Figure 5: SARS-CoV-2 Nsp15 active site conserved residues without (top) and with (bottom) 3’ uridine monophosphate. β-sheets are coloured purple, α-helices in orange, loops and ligands in green and waters in red. Image by Sam Horrell generated in PyMOL using PDB 6X4I.

But What Does it do?

After all that we have a pretty clear picture of what Nsp15 NendoU looks like, but what does it actually do? The fact that it cuts RNA would immediately suggest a role in viral replication, but Nsp15 deficient coronaviruses are still able to replicate. So maybe not, at least it's not essential for replication. Another suggestion is that Nsp15 is involved in interfering with the hosts innate immune response, but other studies suggest this is independent of Nsp15 activity. Finally, it has been suggested that Nsp15 degrades viral RNA as a means of hiding viral infection from the host immune system. So why does coronavirus bother with Nsp15? I’m afraid we don’t exactly know yet, but we’re working on it.

With that I’m going to leave you with one final Voltron reference for making it to the end. Good job, you earned this.

Figure 6: A perfectly good use of my time. Nsp15 coloured as Voltron featuring the arm monomers (forest and firebrick), leg monomers (skyblue and yelloworange), chest/back monomers (aquamarine and grey70), all loops (black), waters (white), and bound ligands (cyan). Image by Sam Horrell generated in PyMOL using PDB 6X4I.

Introduction

The novel Coronavirus SARS-CoV-2 incorporates various structural proteins in its protective coat. In order to find a potential drug target against the spreading pandemic, a lot of scientific research focusses on the characteristic spike glycoprotein as a therapeutic target. But apart from the spikes, several other structural proteins were found to decorate the virus hull of which the envelope protein (E protein) is the smallest one, consisting of only 75 amino acids. Even though it is an integral membrane protein, the envelope protein is also localized in the host ER, Golgi, and ERGIC (ER-Golgi intermediate compartment) [1], where it is essential for virus formation.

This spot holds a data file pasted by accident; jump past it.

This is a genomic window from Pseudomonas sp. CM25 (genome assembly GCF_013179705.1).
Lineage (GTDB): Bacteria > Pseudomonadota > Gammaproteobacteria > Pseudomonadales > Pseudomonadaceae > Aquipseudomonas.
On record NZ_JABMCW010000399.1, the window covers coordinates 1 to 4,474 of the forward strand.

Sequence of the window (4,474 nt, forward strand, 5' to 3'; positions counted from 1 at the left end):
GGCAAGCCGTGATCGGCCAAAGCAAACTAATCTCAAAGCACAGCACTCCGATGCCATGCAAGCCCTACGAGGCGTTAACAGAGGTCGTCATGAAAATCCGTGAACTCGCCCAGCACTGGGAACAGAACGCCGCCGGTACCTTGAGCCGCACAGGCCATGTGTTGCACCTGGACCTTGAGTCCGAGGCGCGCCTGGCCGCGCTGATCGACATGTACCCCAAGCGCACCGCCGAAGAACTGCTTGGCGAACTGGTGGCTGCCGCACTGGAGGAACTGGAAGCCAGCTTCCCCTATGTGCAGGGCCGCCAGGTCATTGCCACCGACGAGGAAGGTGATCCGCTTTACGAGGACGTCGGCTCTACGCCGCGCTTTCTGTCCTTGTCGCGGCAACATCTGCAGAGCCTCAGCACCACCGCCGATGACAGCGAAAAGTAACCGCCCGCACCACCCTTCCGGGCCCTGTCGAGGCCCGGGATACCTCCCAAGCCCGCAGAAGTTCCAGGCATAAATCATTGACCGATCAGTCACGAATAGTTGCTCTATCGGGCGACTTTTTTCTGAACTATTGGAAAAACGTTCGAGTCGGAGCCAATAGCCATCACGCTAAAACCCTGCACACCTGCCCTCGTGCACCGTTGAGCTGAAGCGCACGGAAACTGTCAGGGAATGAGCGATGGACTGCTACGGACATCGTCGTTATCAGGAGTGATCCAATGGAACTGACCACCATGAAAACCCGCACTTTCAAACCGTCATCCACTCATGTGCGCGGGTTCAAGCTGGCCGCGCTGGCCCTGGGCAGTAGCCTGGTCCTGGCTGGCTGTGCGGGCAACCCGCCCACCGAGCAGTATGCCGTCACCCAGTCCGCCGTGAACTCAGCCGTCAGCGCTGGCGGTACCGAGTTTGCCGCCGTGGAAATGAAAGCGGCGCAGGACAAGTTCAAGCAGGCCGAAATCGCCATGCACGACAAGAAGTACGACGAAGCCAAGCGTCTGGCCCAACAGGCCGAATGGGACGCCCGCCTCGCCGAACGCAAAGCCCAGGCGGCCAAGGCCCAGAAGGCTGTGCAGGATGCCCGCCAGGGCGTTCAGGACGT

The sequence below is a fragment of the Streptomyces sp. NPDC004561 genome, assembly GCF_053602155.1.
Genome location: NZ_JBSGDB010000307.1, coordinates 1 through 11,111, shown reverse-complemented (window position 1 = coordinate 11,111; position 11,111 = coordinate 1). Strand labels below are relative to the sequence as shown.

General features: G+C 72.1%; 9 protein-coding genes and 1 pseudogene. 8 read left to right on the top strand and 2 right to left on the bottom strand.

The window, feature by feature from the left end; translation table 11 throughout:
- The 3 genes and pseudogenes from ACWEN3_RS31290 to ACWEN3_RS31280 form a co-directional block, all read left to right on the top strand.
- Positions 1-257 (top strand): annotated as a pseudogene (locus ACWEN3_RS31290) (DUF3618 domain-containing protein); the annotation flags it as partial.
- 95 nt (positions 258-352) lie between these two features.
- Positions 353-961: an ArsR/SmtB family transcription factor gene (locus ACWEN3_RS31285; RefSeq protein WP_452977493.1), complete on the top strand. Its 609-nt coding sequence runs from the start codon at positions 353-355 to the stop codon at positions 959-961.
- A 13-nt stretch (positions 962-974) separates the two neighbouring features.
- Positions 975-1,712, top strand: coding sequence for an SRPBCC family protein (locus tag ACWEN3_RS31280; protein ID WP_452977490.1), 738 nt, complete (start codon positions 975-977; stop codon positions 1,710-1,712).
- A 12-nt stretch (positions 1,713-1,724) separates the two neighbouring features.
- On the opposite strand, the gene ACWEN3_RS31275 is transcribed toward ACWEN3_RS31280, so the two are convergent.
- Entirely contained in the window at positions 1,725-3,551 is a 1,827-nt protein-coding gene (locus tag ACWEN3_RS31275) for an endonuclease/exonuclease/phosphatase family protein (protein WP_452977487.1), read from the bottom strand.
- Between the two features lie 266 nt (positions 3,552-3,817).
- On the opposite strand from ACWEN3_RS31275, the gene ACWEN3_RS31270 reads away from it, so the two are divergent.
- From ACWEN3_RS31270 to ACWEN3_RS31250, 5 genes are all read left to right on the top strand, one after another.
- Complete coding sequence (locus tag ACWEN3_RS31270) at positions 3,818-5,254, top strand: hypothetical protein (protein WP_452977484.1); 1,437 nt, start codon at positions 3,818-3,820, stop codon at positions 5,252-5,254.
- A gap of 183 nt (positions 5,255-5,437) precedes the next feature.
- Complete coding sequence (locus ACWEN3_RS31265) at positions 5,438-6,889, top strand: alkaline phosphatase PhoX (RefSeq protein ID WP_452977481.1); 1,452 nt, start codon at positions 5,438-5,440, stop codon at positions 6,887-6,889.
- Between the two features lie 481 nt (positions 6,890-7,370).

Interestingly, research on this protein can shed light on the origin of the novel coronavirus, which currently dominates everyday life all over the globe. Sequence comparisons of several different envelope proteins strengthen the assumption that SARS-CoV-2 may originate from Bat-CoV or Pangolin-CoV due to a high sequence homology [2]. The E protein of SARS-CoV-2's "older brother" SARS-CoV exhibits a nearly identical sequence with 91% homology [2] as well and has been structurally determined based on nuclear magnetic resonance (NMR) data. Yet, until now, solving the 3D structure of SARS-CoV-2 E protein turns out to be quite challenging, and hence no experimental structure is available for the new coronavirus [3].

Structure comparison with SARS-CoV E protein

We, as structural biologists aim to uncover and refine the structures of as many of the novel virus's proteins as possible. But, as long as no structures of SARS-CoV-2 E protein have been solved, this could only be achieved by comparing it to the existing structures of SARS-CoV envelope protein.

Topology and structural features

The topology of SARS-CoV E protein is mainly separated into three domains:  A short hydrophilic N-terminus, that has an identical sequence in SARS-CoV-2 [3] and works as a Golgi-targeting signal; a long mainly hydrophobic transmembrane domain (TMD), and a long hydrophilic C-terminal domain. Studies on the question whether the C- and the N-terminus are luminal or cytoplasmic have had different results, suggesting that the E protein’s topology could differ depending on its multiple functions [3].